I Was Wrong About the Boston Bomber's Name, and What It Tells Us About Social Media


On Thursday night, I wrote a story arguing that social media is superior to traditional media for breaking news because Twitter had the story at Watertown before TV networks did, and Reddit had identified a suspect before authorities announced the name. I felt fairly confident that Sunil Tripathi was a suspect because his name went out on the Boston Police scanner.

I was wrong. On Friday, the FBI announced the names of the suspects, and they did not include the name of the missing person I had identified. I apologize to the family of Sunil Tripathi for any pain I helped cause them.

While in some respects social media is superior to traditional media, it lacks the editorial filter that is crucial when dealing with sensitive subjects such as suspect identification. This makes it incredibly compelling to follow live, far more gripping than most manufactured entertainment. It's great that this promotes engagement with the news, but the downside is that we get caught up in the second-by-second flow of news. Sometimes we need to take a step back to regain perspective.

Just a few years ago, having the story the next day instead of that night would never have been considered slow. Really, it's not. It's just not fast. But as is now obvious, fast has its own issues.

It's also worth noting, however, that social media was not quite as bad as it seems in the frenzy to condemn amateur investigators. Even in the initial identification of Tripathi on Reddit, many cautioned that it was mere speculation.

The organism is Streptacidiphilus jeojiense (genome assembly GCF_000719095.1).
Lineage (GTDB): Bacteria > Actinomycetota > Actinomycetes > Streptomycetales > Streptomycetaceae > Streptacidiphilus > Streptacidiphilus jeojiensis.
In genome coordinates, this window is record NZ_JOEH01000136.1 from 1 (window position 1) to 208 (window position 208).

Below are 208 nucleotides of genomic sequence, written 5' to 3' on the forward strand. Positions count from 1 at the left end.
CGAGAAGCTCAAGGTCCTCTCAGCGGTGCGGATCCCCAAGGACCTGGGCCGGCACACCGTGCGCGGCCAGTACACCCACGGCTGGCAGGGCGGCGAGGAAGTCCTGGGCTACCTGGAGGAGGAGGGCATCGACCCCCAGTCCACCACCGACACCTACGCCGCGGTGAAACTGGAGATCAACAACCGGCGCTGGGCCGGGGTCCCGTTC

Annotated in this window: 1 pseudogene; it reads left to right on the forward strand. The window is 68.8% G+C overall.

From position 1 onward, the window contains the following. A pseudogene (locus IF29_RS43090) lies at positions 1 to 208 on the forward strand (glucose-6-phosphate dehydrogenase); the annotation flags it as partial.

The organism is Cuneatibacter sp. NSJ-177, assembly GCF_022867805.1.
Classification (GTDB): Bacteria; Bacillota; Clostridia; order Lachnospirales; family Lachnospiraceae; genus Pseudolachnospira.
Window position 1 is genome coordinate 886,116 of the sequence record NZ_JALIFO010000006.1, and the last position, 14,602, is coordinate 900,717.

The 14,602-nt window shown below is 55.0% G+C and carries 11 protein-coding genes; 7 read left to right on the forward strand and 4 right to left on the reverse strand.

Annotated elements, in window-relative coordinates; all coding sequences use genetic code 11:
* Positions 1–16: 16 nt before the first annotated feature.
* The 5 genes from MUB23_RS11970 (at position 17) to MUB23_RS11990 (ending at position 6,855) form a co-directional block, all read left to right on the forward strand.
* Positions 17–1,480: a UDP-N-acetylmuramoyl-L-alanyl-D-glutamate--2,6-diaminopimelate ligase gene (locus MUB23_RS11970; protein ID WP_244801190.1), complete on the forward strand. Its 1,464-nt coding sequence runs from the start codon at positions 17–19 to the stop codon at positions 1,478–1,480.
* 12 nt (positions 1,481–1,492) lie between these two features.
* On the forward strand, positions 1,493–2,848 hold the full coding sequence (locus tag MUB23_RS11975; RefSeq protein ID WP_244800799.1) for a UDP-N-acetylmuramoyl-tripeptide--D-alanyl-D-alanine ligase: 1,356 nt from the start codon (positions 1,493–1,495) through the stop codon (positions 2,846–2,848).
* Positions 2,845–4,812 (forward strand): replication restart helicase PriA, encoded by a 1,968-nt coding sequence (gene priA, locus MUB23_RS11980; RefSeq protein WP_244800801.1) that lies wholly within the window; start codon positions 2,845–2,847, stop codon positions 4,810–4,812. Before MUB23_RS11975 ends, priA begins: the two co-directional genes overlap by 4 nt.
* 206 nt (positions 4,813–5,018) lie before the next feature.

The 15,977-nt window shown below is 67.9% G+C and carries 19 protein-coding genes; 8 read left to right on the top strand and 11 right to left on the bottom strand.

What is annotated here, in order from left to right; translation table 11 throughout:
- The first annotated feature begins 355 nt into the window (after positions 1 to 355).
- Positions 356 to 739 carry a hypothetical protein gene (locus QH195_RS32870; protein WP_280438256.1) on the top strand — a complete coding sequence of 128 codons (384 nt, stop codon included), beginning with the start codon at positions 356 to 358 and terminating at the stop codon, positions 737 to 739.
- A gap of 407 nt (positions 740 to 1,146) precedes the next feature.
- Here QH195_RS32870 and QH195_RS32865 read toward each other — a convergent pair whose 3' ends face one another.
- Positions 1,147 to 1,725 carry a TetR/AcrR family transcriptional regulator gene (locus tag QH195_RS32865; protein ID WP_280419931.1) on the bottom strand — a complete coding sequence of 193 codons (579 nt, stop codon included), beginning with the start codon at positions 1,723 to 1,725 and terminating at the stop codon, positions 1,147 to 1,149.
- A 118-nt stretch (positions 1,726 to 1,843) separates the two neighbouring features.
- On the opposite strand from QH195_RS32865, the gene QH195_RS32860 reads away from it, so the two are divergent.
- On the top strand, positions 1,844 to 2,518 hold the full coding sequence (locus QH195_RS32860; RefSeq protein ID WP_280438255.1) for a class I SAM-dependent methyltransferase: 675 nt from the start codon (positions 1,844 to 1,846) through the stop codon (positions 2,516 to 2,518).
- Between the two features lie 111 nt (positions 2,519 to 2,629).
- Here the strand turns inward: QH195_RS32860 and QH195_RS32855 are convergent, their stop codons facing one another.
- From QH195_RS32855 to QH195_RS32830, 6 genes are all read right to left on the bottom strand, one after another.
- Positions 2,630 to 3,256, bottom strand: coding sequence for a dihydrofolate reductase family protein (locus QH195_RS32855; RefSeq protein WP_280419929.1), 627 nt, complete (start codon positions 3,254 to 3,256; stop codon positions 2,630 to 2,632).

The nagging question for me is who announced the name over the police scanner and why. I know the scanner is just unofficial chatter, but up to the minute information was crucial for Watertown residents who needed to know who was terrorizing their neighborhood. It is understandable (if misguided) to appreciate social media for spreading information that seemed like it could save lives when the police themselves were spreading the same.

Traditional media also fell prey to the speculation based off the scanner reports, such as Michelle Malkin and UK newspaper The Week. In my first article, I also pointed to CNN's false reporting of an immediate arrest and the New York Post's mis-identification of two men as suspects on their cover.

What this shows, then, is that the traditional media needs to maintain that editorial authority through careful distance from the real time news. In the words of Gus Silber (on Twitter), "As never before in history, as proved in Boston, the observed world is becoming the recorded world."

In a future with livestreams from Google glass and even more people tweeting everything, social media will become even more invaluable for getting raw information. But the false identification of Sunil Tripathi shows we need traditional media more than ever to filter and fact check that information. Hopefully the two can form a productive relationship.